Tuesday, 27 October 2020

Chateau de la Moraliere

Chateau de la Moraliere, Vienne, France. Photo by Loire Valley Time Travel.
The east entrance.

 

This dinky little half scale chateau appears in front of you as you round a corner in the Vienne. We had no idea of its existence until a few weeks ago.

Chateau de la Moraliere, Vienne, France. Photo by Loire Valley Time Travel.

 

The entrance to the east of the property is marked by two small twin towers flanked by two small pavilions. One enters a courtyard bordered in parallel by nineteenth-century ground floor and first floor buildings to the north and the south. The dwelling consists of a ground floor and a first floor, topped by a large slate hipped roof pierced by a large dormer window with triangular pediment. The facade, built of stone and rubble, opens to the south, on the garden side, with five regular bays. It is completed by a two-storey hexagonal tower. To the west, a two-storey projecting pavilion is surmounted by a gabled attic in which a dormer window sits. The false machicolated turrets, mullions and transoms of all the windows, the false machicolated cornice, and the play of decorative features and stone all seek to give the house an ancient appearance.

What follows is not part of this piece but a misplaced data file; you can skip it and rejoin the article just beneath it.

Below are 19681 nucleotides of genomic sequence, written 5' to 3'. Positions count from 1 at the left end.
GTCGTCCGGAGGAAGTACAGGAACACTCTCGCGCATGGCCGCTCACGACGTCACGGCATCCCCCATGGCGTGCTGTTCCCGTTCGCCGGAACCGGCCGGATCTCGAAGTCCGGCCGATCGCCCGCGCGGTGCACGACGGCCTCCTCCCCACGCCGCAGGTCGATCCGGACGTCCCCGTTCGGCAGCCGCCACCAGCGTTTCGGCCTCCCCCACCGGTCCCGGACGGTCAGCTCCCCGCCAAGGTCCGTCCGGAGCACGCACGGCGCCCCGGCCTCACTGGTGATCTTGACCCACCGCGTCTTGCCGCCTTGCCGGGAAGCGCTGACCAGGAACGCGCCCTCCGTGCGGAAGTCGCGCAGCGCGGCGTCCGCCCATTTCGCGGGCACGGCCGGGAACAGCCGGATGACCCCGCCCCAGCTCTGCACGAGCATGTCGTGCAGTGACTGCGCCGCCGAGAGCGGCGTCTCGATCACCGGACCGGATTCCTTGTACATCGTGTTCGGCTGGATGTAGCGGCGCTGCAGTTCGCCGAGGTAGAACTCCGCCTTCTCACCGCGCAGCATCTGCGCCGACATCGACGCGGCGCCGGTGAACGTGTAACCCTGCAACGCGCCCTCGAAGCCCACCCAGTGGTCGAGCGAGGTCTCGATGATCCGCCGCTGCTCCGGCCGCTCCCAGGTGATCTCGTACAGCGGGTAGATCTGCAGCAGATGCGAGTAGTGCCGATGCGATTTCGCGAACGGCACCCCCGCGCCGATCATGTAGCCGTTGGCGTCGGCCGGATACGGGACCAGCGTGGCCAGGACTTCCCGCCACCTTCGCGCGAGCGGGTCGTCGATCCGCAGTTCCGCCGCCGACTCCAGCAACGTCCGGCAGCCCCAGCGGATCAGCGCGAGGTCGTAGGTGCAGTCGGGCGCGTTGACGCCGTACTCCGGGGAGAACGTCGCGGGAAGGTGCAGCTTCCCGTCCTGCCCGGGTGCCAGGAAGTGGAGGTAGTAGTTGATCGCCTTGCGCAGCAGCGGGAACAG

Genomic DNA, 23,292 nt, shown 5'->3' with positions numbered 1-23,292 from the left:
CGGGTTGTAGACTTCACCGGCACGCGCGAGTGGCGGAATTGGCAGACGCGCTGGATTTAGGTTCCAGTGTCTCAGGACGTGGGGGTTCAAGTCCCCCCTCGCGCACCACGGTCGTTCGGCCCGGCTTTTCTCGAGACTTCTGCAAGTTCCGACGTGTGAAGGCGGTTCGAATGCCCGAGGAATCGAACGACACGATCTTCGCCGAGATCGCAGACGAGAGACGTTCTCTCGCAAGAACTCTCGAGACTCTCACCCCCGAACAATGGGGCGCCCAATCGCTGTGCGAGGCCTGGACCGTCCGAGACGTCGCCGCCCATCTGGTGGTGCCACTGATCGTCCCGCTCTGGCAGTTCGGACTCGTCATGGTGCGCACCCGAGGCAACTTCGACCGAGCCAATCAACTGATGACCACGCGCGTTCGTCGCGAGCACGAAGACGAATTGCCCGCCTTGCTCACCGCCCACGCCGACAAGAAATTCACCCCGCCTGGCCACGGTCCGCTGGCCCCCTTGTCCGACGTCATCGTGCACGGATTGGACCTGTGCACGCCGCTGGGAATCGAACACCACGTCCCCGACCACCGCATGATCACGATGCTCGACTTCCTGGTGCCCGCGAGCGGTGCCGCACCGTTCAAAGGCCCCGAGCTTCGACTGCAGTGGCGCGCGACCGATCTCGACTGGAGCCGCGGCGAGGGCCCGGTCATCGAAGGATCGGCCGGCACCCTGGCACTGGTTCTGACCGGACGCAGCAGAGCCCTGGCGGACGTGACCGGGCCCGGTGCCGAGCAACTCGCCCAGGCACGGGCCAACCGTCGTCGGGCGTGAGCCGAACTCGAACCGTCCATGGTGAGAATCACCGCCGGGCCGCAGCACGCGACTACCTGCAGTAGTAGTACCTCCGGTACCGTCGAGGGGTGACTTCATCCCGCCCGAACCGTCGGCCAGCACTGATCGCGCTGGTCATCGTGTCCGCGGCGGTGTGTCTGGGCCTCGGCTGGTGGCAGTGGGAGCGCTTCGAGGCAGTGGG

Chateau de la Moraliere, Vienne, France. Photo by Loire Valley Time Travel.

 

The chateau is privately owned and not open to the public.

 


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4 comments:

chm said...

Unlike most of his 19th century colleagues, the architect of this small chateau didn't go overboard and built a pleasant pastiche of a Renaissance home.

Susan said...

I totally agree. It is charming and amusing, unlike some of the Gothic mania things you see.

Le Pré de la Forge said...

Talking about dormers....
I don't like the look of the stone dormer on that longere you posted about the other day.... the middle one..... it is way off the vertical.
Despite my use of the word fancy about this place on facebook, it does have a fancy Chambon air to it.... I wouldn't oject to calling it "home"!

Susan said...

The longere isn't in terribly good condition -- but not ruinous. Someone loves it I think, but doesn't have much money.

I don't think La Moraliere was a farm. I would guess industrialist's weekender.

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